Cut glass is technique to cut and bring down various designs using metal disk or whetstone on the surface of glass. Edo Kiriko is made by this technique. Design that graphically designed life tool of Edo including plants such as chrysanthemum or family crest of a hemp leaf and reticulate pattern, lattice is inherited as traditional design. Patterns of Edo Kiriko are created in combination to devise them. Product called "space" that put cut for transparent glass place was mainstream once, but in late years product of "color coating" (be and help put on) that cut glass which poured film of stained glass over the surface of transparent glass place becomes mainstream. Cut which worked of accent that part of color place and comparison of sight glass became clear as for the product of "color coating" is characteristic.
Kiriko is the traditional art of cutting a multitude of decorative patterns into the surface of glass using tools such as metal discs and grindstones, and is the method used to produce Edo Kiriko. Items of daily life in Edo, such as chrysanthemum and cannabis leaves, basket patterns and geometric shapes form the basis of traditionally used patterns. The unique style of Edo Kiriko is born from the incredible skill used to combine the variety of patterns into a finished piece. Originally cutting shapes into clear glass, known as the Suki or “see through” style was popular.
Recently, however, applying a film of colored glass on top of clear glass and then cutting, known as the Irokise or “color covering” style has become the mainstream. The key characteristic of Irokise pieces is the vivid contrast between colored and clear areas of glass created by the decorative cuttings.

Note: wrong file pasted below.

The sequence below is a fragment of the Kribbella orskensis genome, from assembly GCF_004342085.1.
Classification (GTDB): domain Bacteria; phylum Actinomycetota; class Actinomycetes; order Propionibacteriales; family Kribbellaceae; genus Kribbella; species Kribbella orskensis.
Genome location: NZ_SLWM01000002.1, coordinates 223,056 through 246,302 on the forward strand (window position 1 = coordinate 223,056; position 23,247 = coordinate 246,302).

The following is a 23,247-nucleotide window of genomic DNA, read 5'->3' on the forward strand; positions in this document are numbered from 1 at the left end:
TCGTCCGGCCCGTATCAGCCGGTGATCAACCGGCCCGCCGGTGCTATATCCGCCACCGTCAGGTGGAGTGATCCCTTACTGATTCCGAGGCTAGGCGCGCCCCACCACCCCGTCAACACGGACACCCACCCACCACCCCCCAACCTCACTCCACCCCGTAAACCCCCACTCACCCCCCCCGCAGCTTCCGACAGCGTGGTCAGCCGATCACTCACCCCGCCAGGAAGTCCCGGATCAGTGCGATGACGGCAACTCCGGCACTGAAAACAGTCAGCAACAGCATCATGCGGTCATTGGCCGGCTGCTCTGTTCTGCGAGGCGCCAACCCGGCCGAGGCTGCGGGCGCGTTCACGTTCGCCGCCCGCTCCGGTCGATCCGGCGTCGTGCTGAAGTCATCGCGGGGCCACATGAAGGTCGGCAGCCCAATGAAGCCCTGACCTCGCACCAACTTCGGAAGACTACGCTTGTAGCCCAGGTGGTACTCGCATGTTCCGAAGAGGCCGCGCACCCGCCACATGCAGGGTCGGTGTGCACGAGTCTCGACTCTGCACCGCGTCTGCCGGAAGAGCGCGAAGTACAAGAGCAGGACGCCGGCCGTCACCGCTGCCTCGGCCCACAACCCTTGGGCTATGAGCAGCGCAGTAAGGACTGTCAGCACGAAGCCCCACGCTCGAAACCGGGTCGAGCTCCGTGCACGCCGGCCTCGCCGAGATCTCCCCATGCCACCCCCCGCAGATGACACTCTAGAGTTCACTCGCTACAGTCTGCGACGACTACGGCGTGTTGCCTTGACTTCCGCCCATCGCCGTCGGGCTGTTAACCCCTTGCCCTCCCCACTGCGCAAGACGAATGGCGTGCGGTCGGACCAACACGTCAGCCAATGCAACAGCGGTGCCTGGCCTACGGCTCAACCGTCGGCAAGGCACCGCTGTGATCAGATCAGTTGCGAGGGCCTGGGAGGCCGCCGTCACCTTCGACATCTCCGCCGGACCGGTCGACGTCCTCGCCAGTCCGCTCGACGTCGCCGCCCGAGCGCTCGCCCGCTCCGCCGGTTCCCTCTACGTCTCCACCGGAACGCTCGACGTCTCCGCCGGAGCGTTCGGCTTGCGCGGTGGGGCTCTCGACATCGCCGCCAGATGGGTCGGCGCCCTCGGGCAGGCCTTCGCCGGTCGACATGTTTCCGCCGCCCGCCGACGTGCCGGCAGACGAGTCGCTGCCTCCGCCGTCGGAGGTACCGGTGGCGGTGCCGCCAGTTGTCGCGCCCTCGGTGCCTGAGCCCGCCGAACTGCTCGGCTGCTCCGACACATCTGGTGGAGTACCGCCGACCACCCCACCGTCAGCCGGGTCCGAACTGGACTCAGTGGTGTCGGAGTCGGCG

How to make
Production process is greatly divided into four. Line becoming standard of cut on the surface of glass and "wild woodcut print" (drag fault) "to calculate, and to sharpen basics that it is likely on the surface with metal disk sumi charge account" and groove where it is to allocate point, and to mark finish design using disk of whetstone; "hang stone", and is 4 processes of "polishing" to give aspect that sharpened luster. We divide "wild woodcut print" into 2-3 phases and, depending on product, may perform. In addition, we get design that "we hang stone" and reduced by deha, "wild woodcut print" fixed and finish and begin to sharpen very small design in whetstone. In Edo Kiriko, sketch of design to reduce may not be pulled on glass surface. Traditional designs are created by experienced eyes and the expert skill.
The process of making Edo Kiriko is divided into four main steps. In the first step, “Waridashi, Sumitsuke”, the surface of the glass is marked with lines and dots in a process known as so the artisan can see where to carve. In the second step, “Arazuri”, a metal disk is used to make the initial cuts of the design.
For the third step, “Ishikake”, a whetstone is used to complete the design. After all cutting is complete, for the final step, “Migaki”, the glass is polished to a brilliant finish. Depending on the design, sometimes the Arazuri step needs to be divided into two or three stages. Additionally, in addition to completing the cuts started in Arazuri, the whetstone is used in the Ishikake step to etch delicate patterns without any initial cuts. In Edo Kiriko, all of these steps need to be completed without the aid of any rough sketch on the surface of the glass. Only the well-trained eye and the experienced hand of a master artisan of many years can bring these traditional and beautiful patterns to fruition.